Anaïs Nin and Henry Miller
Anais and Henry corresponded for nearly twenty years. Their literary friendship turned sexual in 1932, this led to some of the most passionate letters ever written. Anais also carried on a sexual relationship with June Miller, Henry's second wife. The love triangle was the subject of the 1992 film Henry and June
Henry to Anais on March 21, 1932
Anais, I don't know how to tell you what I feel. I live in perpetual expectancy. You come and the time slips away in a dream. It is only when you go that I realize completely your presence. And then it is too late. You numb me. [...] This is a little drunken, Anais. I am saying to myself "here is the first woman with whom I can be absolutely sincere." I remember your saying -"you could fool me. I wouldn't know it." When I walk along the boulevards and think of that. I can't fool you - and yet I would like to. I mean that I can never be absolutely loyal - it's not in me. I love women, or life, too much - which it is, I don't know. But laugh, Anais, I love to hear you laugh. You are the only woman who has a sense of gaiety, a wise tolerance - no more, you seem to urge me to betray you. I love you for that. [...]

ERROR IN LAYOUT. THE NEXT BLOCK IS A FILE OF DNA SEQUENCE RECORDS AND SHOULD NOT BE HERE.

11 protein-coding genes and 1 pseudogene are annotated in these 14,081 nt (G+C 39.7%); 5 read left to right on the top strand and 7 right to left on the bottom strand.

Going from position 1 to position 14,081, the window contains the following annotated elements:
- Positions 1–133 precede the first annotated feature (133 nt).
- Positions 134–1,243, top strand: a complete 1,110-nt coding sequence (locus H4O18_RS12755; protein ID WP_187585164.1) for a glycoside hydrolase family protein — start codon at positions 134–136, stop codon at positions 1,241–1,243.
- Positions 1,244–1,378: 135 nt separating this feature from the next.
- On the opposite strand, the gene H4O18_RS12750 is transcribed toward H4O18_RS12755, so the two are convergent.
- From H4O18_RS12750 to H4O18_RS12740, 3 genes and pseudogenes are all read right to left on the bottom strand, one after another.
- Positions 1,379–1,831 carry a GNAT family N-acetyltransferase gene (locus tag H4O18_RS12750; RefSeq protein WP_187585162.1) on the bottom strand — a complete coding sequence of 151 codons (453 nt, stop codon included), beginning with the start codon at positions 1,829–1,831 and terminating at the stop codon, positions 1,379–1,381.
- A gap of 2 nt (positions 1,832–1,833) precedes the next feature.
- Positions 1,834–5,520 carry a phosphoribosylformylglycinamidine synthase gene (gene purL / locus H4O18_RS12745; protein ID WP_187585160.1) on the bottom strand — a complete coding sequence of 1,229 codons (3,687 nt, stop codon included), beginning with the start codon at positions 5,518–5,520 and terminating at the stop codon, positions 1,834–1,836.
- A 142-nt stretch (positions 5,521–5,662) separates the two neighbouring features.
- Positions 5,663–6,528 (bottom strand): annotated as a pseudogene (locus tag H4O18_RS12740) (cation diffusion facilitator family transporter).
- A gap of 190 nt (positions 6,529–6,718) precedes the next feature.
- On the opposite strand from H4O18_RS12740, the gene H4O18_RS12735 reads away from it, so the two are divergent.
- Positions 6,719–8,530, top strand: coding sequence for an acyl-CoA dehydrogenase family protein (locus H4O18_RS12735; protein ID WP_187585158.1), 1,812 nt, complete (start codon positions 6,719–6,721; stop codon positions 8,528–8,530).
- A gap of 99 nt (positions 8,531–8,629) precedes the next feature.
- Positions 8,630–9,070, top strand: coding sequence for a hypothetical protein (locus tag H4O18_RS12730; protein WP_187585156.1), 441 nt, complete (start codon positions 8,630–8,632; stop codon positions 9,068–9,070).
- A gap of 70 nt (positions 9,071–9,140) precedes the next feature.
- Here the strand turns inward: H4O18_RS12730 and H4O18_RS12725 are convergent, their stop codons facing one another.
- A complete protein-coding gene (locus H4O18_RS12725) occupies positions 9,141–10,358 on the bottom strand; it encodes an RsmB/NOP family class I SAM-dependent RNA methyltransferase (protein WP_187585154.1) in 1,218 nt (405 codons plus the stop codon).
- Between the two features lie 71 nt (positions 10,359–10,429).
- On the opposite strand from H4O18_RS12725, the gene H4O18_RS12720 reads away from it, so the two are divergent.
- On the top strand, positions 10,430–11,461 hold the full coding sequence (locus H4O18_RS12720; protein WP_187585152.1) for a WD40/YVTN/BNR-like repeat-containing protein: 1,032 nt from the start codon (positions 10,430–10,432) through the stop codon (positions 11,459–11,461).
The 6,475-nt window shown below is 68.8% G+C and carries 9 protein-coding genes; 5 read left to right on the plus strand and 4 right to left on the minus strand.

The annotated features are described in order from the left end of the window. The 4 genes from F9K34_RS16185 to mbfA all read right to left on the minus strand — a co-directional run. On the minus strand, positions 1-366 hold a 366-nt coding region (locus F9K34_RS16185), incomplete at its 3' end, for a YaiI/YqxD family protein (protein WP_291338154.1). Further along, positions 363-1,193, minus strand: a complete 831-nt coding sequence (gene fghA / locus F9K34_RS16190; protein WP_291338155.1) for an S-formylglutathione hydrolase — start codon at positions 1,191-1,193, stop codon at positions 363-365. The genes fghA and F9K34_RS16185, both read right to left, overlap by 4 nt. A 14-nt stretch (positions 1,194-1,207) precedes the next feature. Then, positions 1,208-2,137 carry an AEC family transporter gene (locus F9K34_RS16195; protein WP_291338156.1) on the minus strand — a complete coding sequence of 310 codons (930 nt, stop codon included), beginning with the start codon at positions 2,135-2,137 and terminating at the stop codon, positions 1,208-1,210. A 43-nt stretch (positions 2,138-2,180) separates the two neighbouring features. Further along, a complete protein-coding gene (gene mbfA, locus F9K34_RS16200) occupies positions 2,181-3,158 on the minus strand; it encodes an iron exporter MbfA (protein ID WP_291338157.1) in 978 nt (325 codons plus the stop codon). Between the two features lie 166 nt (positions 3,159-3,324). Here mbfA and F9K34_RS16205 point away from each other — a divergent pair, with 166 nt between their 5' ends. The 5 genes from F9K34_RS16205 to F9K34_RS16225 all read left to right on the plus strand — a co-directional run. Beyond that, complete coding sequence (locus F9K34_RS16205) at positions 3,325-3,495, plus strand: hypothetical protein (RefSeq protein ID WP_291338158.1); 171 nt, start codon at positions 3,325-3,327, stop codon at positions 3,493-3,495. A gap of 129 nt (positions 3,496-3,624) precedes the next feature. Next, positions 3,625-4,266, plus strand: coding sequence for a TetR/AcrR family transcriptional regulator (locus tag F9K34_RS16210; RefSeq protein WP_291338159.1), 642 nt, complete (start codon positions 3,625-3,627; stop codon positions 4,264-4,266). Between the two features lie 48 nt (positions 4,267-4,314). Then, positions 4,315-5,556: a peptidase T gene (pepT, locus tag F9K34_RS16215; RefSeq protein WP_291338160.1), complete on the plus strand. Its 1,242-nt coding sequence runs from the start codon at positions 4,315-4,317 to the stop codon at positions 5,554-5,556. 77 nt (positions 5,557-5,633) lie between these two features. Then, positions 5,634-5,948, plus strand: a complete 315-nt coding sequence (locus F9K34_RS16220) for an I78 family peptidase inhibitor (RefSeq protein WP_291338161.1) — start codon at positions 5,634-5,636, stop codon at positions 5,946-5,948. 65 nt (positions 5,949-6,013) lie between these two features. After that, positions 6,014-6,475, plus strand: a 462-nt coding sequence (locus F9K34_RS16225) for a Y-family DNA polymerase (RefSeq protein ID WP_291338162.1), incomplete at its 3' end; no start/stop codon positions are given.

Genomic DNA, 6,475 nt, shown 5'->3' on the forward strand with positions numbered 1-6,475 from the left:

I don't know what to expect of you, butit is something in the way of a miracle. I am going to demand everything of you - even the impossible, because you encourage it. You are really strong. I even like your deceit, your treachery. It seems aristocratic to me.
Anais to Henryon March 26, 1932
This is strange, Henry. Before, as soon as I came home from all sorts of places I would sit down and write in my journal. Now I want to write you, talk with you. [...]
I love when you say all that happens is good, it is good. I say all that happens is wonderful. For me it is all symphonic., and I am so aroused by living - god, Herny, in you alone I have found the same swelling of enthusiasm, the same quick rising of the blood, the fullness, the the fullness ...
Before, i almost used to think there was something wrong. Everybody else seemed to have the brakes on. [...] I never feel the brakes. I overflow. And when I feel your excitement about life flaring, next to mine, then it
makes me dizzy.
Anais and Henry's correspondence is collected in A Literate Passion : Letters of Anais Nin and Henry Miller 1932-1953. It's a fascinating read and a overwhelming documentation of real passion.